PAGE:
Not too long ago I was in the forest cutting firewood. I had been there a couple of hours when a feeling of profound peacefulness and deep connection surprised me as I turned off my chainsaw, looked around the forest, noticed the smell of the pines, felt the earth under my feet, and listened to the breeze making its way through the trees.
We all need spaces where we feel safe, connected, and at peace. For many, perhaps most of us, it can be challenging to find those moments of deep connection in relationships even though this is at the core of what it means to be human. And yet, it is these moments of connection that we all come into the world expecting. The infant and her parent gazing into each other’s eyes, no words needed. It is a moment of being seen and heard, of being fully accepted. And in that moment, that infant is learning something about her value, about belonging, and how safe she will feel in the world. Those moments of deep connection provide us with a foundation of well-being.
In so much of the world, even when those moments are available to an infant, we experience fewer and fewer opportunities to connect at that level as we grow older. Instead, we look for that elsewhere, sometimes in healthier ways, sometimes in more damaging ways.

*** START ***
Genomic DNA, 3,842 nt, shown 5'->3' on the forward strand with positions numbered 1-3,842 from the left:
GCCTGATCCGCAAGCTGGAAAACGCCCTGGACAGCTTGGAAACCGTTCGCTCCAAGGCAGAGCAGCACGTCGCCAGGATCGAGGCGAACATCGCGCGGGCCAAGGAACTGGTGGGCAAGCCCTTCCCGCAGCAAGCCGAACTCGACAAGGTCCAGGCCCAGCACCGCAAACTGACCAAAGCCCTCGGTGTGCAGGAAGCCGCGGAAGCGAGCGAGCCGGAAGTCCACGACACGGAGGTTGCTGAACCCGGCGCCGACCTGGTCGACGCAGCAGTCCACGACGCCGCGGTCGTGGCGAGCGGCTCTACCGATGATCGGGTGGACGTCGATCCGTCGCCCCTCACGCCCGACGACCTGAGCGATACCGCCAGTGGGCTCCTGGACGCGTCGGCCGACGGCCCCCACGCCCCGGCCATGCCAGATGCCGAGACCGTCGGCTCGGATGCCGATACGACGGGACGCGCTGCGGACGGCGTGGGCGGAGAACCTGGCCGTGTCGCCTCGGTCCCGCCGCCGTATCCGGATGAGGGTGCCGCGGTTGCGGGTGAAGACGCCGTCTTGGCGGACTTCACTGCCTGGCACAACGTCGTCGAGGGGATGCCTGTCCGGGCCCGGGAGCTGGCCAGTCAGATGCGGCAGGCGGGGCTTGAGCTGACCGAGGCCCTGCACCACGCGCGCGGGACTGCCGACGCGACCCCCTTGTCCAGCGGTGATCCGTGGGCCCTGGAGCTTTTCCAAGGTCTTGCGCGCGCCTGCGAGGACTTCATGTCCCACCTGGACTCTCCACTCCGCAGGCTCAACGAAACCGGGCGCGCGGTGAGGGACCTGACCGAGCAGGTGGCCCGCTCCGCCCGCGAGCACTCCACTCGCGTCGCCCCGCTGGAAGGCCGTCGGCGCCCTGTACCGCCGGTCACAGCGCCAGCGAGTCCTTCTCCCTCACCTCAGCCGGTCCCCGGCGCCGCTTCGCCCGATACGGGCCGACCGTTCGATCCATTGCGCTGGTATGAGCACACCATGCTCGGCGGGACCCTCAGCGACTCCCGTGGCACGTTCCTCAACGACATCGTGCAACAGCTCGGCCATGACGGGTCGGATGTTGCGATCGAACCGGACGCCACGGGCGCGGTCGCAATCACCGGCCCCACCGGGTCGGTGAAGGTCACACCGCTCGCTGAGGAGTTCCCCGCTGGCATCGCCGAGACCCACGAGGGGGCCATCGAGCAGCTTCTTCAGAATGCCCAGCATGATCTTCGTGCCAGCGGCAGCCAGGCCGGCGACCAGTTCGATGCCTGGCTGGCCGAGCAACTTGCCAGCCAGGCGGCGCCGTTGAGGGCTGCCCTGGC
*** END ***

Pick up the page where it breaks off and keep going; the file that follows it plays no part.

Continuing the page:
And still, that longing for deep connection in relationship seems to open windows, if only briefly, from time to time. It might be in relationship with someone who is dear to us, or it could be a complete stranger…
I pass someone on the sidewalk of a busy street. We make eye contact, and there is this very warm and connected moment, accompanied by a smile. And then, habitually, we become self-conscious (we leave ourselves), look away, and continue on our way. But there is a residual, a felt sense, if only for a few moments longer, of well-being and belonging. In that brief moment, it feels as if I am tapping into something deeper and larger than this self I have built, a place where there are no questions about acceptance, no concern about conflicting beliefs, no desires beyond this moment.
Connection, especially deep connection, is not something we can understand or feel with our mind. It involves the senses; the basic senses we are more easily aware of, and also a felt sense. It is an opening of our soul, all of who we are. It is beyond our reactive ways of responding. The most honest conversations we can have come out of this type of connection. And these “conversations” rarely require spoken language. There is a depth to these moments of connection that is beyond words. It reminds me of what Tara Brach talks about as a “field of belonging that’s beyond any story”, beyond any set of beliefs that guide and direct our lives. A moment when we step away from the flood of thoughts that take up residence in our heads.
The more openings we can cultivate for these moments of deeper connection to occur, the more we can see others and be seen for who we are, our essence. Ironically, when those moments do occur and we are able to take that in, it can feel overwhelming, in part, because it is such a basic human need, but one that is so often not realized. Yet it touches us, allows our humanness. We need to nurture the possibilities, create space for, these moments of deeper connection; their absence leads us in the direction of separateness and isolation, and we are in a world that is calling out for deeper connection.